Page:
Kody Perseveres with Help of Boomer

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Kody Perseveres with Help of Boomer

Each month, our lead instructor, Eva, picks a student for our “Blue Ribbon Moment.” A “Blue Ribbon Moment” represents an achievement, both small and large made by one of our students.

Kody, a Great Oak student, hugs GO pony Boomer prior to his leaving.

Fall is the season of change. The weather gets cooler and the leaves start to change color. Many of us embrace it. Yet there is always some sadness associated with change, and sometimes even fear. What will the change bring? Well, at Great Oak we also just experienced some change. One of our herd, Boomer, left us to return to his owner and to start a new job.  For Boomer this is exciting, he will be happy, and we look forward to seeing him around town, perhaps as a Volunteer Mounted Police horse.

For our students, however, change brings anxiety and worry. Our Blue Ribbon Rider this month is Kody. Kody joined us at Great Oak initially as a volunteer, helping us around the barn. Cleaning stalls, cleaning the aisle, helping to make the feed for the horses, and any other task other than handling the horses. Kody, like many young people today, struggles with anxiety. His goal was to find something he enjoys and to learn a new skill that could translate into work.  After a few months, Kody became more confident and was enjoying his work at Great Oak. We began talking about the possibility of him riding. He expressed a fear of horses. Time passed, then one day Kody approached me (Eva) and said he would like to ride. So, it began. His initial goal was to find something he enjoyed but also to try something new and to overcome his fear of horses. Soon he set a new goal. He wanted to improve his posture.

Showing the results of his efforts, Kody conquered his fear of horses and improved his posture at the same time.

Kody began riding Boomer. Boomer is a wonderful horse who has taught many students many things, but he is also a challenging horse in that he demands that you know what you want. Kody connected with him and worked hard on building a relationship with Boomer. Kody also worked very hard on his posture. Boomer challenged him almost every day and Kody rose to the challenge. Boomer taught Kody to manage his frustration and to persevere.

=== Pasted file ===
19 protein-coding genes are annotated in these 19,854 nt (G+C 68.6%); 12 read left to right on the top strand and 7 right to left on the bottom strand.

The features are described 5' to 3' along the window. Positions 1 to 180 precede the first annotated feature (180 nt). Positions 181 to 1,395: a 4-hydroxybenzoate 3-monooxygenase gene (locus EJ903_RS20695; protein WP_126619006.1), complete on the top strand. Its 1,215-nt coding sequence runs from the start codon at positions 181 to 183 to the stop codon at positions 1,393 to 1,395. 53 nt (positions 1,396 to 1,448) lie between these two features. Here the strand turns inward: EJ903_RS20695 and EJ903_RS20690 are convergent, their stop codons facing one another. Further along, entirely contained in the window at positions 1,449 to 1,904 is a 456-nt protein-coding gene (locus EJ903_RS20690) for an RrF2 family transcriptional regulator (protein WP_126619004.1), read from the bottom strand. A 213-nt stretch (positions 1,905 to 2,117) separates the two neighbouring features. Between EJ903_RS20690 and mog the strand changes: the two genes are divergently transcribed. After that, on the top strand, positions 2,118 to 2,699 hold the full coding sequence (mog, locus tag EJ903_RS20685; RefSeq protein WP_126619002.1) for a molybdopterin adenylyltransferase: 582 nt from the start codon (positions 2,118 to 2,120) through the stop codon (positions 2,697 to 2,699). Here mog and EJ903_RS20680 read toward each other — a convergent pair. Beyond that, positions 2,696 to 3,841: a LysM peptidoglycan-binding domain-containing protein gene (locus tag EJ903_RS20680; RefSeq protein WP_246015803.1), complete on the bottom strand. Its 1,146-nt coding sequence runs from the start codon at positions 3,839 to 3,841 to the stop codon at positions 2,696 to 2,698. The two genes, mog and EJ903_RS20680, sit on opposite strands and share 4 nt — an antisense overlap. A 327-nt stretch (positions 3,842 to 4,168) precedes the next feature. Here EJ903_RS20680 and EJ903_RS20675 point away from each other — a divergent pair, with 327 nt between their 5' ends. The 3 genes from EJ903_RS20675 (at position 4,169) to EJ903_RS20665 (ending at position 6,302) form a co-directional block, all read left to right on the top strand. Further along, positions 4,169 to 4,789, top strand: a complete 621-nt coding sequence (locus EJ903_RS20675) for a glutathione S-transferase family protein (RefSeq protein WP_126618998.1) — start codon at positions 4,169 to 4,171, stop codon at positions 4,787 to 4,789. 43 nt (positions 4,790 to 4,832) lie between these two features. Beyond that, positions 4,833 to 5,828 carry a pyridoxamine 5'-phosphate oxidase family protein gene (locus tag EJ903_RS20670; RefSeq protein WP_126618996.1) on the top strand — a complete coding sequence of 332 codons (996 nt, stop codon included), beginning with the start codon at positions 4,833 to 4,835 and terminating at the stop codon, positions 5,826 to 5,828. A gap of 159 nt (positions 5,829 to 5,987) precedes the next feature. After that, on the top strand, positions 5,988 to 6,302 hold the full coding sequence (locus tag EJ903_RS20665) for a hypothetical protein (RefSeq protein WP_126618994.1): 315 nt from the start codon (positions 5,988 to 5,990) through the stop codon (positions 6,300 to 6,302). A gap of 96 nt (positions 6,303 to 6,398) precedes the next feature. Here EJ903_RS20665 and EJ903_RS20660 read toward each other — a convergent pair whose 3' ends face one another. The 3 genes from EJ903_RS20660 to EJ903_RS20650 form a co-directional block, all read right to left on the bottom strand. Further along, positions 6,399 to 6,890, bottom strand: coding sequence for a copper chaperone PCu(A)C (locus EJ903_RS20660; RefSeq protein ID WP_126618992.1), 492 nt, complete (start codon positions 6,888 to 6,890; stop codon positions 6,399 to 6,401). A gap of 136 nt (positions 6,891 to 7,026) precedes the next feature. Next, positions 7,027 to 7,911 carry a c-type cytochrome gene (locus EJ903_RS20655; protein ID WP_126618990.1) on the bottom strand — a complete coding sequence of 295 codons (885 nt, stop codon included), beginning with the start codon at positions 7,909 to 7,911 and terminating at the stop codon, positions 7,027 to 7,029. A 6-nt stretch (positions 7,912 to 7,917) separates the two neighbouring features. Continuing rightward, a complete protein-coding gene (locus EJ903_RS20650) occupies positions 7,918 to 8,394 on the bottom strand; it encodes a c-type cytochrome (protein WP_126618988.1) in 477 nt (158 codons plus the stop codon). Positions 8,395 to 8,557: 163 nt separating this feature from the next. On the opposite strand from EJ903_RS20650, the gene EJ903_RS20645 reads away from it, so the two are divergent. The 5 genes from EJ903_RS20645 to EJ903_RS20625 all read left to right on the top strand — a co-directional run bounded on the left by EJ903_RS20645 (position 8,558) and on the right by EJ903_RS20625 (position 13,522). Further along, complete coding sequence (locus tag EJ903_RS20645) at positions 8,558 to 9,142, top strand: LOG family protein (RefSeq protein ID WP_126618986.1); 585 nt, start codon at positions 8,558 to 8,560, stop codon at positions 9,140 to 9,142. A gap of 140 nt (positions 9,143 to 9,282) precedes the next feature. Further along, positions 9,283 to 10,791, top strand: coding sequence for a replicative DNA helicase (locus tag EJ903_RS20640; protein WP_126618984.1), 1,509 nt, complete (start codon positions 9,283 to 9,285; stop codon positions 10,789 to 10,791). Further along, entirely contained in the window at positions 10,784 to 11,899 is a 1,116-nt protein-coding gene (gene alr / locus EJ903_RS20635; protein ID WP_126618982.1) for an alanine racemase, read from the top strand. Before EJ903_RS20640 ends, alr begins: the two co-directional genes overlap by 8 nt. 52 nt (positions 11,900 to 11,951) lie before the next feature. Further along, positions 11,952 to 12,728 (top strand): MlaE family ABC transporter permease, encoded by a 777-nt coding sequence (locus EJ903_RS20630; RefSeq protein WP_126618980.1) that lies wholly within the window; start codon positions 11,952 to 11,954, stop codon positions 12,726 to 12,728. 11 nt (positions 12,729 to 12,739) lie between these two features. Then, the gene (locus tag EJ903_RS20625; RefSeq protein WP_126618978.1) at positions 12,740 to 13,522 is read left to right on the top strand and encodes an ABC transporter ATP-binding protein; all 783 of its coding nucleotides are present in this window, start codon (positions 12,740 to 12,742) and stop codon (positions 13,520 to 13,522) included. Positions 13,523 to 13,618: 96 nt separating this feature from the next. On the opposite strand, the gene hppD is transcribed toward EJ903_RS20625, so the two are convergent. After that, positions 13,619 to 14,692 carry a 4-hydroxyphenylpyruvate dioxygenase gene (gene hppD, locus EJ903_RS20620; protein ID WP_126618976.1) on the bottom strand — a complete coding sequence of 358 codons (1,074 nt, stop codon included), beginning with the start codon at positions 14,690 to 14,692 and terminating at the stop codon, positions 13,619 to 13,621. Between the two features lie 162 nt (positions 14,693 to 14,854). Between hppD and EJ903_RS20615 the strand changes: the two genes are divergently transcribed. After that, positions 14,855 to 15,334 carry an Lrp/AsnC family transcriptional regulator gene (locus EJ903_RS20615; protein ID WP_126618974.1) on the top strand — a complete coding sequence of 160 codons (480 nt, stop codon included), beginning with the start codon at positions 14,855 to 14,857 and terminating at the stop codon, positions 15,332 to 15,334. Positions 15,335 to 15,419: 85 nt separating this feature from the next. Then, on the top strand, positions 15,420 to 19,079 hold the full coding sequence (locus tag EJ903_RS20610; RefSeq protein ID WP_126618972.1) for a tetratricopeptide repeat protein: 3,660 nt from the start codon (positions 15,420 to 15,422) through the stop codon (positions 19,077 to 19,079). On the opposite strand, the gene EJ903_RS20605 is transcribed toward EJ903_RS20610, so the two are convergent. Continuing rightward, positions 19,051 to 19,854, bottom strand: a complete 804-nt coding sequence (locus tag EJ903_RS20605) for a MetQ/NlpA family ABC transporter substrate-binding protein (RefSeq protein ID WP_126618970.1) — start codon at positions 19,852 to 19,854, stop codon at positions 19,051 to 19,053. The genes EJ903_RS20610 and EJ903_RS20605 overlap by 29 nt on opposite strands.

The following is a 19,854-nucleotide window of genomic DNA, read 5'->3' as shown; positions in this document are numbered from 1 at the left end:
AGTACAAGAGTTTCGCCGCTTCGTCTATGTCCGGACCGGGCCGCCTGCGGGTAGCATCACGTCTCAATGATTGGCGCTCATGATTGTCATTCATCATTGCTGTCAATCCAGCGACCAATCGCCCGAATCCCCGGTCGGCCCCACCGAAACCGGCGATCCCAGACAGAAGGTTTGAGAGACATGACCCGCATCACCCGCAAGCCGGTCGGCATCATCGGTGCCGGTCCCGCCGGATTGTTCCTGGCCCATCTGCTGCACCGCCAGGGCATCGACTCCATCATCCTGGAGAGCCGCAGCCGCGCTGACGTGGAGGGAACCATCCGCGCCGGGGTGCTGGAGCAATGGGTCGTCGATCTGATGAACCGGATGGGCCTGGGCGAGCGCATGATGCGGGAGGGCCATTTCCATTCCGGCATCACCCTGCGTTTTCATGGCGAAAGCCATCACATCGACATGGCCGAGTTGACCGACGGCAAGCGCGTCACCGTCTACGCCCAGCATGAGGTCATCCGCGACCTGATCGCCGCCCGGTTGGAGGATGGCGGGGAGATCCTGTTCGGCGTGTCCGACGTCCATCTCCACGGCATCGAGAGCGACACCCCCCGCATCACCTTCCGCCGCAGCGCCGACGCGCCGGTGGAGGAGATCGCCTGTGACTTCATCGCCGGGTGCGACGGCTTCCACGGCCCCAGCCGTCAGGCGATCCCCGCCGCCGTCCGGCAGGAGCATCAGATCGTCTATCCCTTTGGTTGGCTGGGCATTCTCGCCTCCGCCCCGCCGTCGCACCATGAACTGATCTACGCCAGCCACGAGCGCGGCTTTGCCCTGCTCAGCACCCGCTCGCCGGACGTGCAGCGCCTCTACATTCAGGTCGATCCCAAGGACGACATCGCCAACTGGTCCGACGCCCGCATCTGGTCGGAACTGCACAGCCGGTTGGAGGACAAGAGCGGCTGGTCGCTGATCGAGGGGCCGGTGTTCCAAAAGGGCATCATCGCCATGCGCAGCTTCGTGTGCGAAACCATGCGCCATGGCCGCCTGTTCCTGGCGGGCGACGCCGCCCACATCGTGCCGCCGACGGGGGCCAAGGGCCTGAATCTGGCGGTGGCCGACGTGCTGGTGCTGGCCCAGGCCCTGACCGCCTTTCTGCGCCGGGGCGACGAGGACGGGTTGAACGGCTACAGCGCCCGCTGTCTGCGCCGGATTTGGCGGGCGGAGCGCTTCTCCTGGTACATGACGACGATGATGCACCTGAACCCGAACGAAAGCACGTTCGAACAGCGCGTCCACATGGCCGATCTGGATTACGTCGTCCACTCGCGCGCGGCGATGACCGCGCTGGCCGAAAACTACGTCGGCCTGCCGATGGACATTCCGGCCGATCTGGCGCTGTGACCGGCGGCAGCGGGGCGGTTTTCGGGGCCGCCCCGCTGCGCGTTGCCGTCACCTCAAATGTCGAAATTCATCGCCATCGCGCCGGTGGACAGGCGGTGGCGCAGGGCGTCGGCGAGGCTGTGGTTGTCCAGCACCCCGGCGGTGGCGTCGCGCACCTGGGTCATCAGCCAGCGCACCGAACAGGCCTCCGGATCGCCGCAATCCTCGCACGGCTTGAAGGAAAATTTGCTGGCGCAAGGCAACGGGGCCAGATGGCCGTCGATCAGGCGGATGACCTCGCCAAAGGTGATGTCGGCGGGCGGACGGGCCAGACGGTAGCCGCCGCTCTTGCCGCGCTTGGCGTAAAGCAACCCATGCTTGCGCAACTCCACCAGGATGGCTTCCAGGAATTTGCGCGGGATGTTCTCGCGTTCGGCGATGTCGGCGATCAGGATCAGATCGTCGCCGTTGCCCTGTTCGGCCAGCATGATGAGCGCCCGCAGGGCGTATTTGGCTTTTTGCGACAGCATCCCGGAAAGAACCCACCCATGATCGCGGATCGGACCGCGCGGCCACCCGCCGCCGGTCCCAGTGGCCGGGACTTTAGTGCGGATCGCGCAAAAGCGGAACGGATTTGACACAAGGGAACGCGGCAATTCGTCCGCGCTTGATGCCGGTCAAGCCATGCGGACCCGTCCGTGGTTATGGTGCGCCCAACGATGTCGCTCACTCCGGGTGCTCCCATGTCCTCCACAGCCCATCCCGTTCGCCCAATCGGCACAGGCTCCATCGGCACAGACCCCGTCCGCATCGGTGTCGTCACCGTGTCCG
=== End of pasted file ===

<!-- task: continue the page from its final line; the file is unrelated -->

However, this story is not so much about Boomer and Kody but about Kody. Kody had to say farewell to Boomer and has had to understand that we, at the moment, don’t have another horse that he can ride. He has had to process that everyone doesn’t always stay around, that change happens, that it is difficult, but can open other doors. That other door for Kody was his first lesson after Boomer had left. I suggested that we do some groundwork and see if Kody could connect to Buddy at liberty. Kody and Buddy walked into the arena and stood in each other’s space with Kody grooming him and quietly talking with him. Kody suggested that Buddy back up a little to offer him more space and Buddy backed up. We worked through some groundwork steps and I then suggested we take off the halter and ask Buddy to join up with Kody and go for a walk around our “large” arena. Kody hesitated and laughed a little.  

Kody joined up with Buddy, a 1200 pound horse, who could have chosen to go anywhere in the arena, especially to the barn gate or to any person observing, but he didn’t. He clearly told Kody that he wanted to be with him. That he was there for him through the change that Kody was experiencing. The change gave Kody another opportunity and Kody embraced it. For this Kody gets this month’s Blue Ribbon moment. Good job Kody for overcoming fear and for embracing something new, again and for realizing how wonderful that is.